Step Two – Strain the liquid from the fruit pulp. The easiest way of doing this is by supporting a jelly bag above a large bowl.An upturned stool, chair or small table is perfect for this if you don’t have a jelly bag stand. If you don’t have a jelly bag, you can use a muslin cloth and tie up the corners. Fill the bag with the fruit, and leave it to strain for 12 hours or so – overnight is perfect. As I’ve said, for perfectly clear jelly don’t poke or squeeze the bag.
Step three – add the sugar. I find the easiest way to work out how much to add is to weigh the liquid and then add an equal weight of sugar. Crab apples are very sour, so do need a lot of sugar. Make sure you use a good sized saucepan – at least twice the volume of liquid.
Step four – heat the juice to dissolve the sugar. As it simmers, foam will form on top. Scoop off the foam with a slotted spoon; this removes impurities and makes for an even clearer jelly.
Step five – once the sugar has dissolved, the jelly is ready to be set. Prepare the clean jam jars by placing then in an oven heated to 140C/275F/GM1. Heat up the liquid until boiling rapidly, and start testing to see if it’s set. Crab apples contain a lot of pectin, so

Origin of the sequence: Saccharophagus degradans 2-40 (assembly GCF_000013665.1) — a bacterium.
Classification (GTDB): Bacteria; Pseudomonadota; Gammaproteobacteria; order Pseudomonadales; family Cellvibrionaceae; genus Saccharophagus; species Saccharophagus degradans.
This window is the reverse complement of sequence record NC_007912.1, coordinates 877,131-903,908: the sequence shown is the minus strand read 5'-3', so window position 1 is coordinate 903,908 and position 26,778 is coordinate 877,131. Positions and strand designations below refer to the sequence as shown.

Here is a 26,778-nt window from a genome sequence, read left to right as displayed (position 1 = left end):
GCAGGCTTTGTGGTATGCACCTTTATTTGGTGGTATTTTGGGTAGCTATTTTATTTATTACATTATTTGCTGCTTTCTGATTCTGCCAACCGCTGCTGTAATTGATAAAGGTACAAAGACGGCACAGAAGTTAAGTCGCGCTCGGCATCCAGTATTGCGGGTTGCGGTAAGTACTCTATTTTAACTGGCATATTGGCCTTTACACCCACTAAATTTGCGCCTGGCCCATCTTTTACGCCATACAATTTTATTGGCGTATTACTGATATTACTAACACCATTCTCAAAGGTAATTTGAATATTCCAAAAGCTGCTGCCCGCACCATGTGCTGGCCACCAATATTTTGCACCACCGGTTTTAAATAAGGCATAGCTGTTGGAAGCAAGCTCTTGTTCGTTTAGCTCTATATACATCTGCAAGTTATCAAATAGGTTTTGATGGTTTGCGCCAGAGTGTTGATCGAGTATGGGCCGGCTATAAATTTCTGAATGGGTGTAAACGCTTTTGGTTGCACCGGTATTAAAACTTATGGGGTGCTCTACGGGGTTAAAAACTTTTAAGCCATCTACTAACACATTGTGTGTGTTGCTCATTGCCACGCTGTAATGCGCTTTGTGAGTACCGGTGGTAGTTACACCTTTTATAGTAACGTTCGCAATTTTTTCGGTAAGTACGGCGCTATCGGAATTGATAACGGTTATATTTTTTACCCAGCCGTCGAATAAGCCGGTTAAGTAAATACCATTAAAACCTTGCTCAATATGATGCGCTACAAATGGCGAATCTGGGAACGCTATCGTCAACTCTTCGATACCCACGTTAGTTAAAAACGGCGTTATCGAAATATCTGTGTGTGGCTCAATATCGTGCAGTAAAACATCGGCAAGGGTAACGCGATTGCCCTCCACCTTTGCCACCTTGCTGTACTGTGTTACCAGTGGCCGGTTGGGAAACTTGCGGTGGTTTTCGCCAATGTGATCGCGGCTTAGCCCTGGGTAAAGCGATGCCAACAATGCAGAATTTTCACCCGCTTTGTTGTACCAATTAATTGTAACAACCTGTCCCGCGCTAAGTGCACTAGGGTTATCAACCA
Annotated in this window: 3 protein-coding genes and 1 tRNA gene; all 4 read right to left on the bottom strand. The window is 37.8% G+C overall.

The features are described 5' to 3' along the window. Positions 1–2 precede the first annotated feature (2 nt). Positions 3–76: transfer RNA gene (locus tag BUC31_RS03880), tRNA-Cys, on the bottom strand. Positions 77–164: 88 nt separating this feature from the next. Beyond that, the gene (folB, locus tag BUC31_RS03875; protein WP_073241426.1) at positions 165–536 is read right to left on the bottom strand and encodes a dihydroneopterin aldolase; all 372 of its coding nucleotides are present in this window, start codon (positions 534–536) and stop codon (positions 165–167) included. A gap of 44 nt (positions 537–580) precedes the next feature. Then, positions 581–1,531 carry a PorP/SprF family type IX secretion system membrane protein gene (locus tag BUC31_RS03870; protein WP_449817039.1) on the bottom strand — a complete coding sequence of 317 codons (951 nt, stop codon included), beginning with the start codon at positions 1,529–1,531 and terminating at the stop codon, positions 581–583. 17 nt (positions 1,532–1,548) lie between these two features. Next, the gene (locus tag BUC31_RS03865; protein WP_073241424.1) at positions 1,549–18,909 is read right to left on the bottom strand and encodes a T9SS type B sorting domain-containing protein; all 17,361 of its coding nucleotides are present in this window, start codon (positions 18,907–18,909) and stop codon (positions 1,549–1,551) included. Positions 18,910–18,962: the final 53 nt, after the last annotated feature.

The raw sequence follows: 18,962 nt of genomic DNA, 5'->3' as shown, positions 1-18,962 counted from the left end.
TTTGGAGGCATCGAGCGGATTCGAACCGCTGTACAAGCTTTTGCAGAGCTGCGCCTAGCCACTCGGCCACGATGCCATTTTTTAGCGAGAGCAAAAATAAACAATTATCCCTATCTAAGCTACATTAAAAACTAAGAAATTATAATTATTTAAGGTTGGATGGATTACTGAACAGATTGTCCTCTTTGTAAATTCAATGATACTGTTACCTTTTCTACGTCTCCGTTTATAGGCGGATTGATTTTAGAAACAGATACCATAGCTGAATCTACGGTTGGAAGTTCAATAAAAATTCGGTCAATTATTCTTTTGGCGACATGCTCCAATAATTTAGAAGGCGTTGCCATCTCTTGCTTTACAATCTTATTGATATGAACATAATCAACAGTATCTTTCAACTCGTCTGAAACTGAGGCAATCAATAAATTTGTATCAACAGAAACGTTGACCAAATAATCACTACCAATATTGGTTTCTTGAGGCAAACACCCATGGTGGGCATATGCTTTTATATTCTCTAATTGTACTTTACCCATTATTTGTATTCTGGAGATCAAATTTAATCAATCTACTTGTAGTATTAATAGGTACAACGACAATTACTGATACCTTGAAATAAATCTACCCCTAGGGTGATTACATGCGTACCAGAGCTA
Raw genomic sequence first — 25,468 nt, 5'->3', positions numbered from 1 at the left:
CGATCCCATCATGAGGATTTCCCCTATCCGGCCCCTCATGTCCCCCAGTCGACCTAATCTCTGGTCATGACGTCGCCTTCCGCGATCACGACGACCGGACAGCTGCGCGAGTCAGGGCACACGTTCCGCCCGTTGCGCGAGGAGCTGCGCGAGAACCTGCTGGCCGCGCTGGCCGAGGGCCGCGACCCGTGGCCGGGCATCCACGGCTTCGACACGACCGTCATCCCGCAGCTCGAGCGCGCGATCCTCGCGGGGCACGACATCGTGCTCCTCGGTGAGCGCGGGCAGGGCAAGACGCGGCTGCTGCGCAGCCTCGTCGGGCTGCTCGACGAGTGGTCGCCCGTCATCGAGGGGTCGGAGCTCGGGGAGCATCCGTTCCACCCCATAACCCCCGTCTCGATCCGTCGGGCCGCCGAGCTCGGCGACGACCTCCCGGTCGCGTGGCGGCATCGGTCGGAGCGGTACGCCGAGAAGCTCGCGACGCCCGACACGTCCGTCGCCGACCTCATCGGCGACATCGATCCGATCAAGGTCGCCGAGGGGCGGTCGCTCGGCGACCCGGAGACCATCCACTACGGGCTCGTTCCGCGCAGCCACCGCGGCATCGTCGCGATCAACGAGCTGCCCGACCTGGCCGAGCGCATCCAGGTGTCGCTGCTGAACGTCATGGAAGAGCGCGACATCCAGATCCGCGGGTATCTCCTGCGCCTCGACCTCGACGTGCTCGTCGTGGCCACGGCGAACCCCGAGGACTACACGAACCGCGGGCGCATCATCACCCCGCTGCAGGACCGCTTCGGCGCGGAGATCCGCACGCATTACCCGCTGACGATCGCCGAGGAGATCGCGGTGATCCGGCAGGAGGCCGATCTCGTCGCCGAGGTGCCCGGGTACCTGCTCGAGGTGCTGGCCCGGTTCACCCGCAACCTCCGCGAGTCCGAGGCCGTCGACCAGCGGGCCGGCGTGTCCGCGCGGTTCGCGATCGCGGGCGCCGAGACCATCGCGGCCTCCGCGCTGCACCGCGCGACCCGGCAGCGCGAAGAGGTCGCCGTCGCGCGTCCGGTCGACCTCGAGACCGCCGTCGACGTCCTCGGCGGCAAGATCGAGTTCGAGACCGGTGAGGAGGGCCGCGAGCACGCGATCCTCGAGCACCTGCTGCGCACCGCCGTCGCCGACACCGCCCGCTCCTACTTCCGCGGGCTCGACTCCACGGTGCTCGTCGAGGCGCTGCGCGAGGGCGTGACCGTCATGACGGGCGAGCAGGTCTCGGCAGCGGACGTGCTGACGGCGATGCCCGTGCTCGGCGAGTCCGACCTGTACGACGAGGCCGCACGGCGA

Hints and Tips for Making Jelly
- Don’t overcook the fruit, or the flavour of the final jelly will be lost. Simmer the crab apples gently, with a lid on the saucepan.
- Never poke or squeeze the bag as the jelly will go cloudy
- If you run out of time then freeze the juice before turning it into jelly. Or cover and leave in the fridge for a few days.
- For the absolute best results, tap the jam jar as you fill it so the air bubbles come out.
Crab Apple Jelly
- crab apples ((see recipe for quantities))
- water ((see recipe for quantities))
- sugar ((see recipe for quantities))
Preparing the Fruit
- Wash the crab apples and cut in half, cutting off any bruises. Place in a large pan and add water to cover ¾ of the fruit. Bring to the boil. Then put the lid on the pan and gently simmer for about 40 minutes until the fruit has turned to a pulp.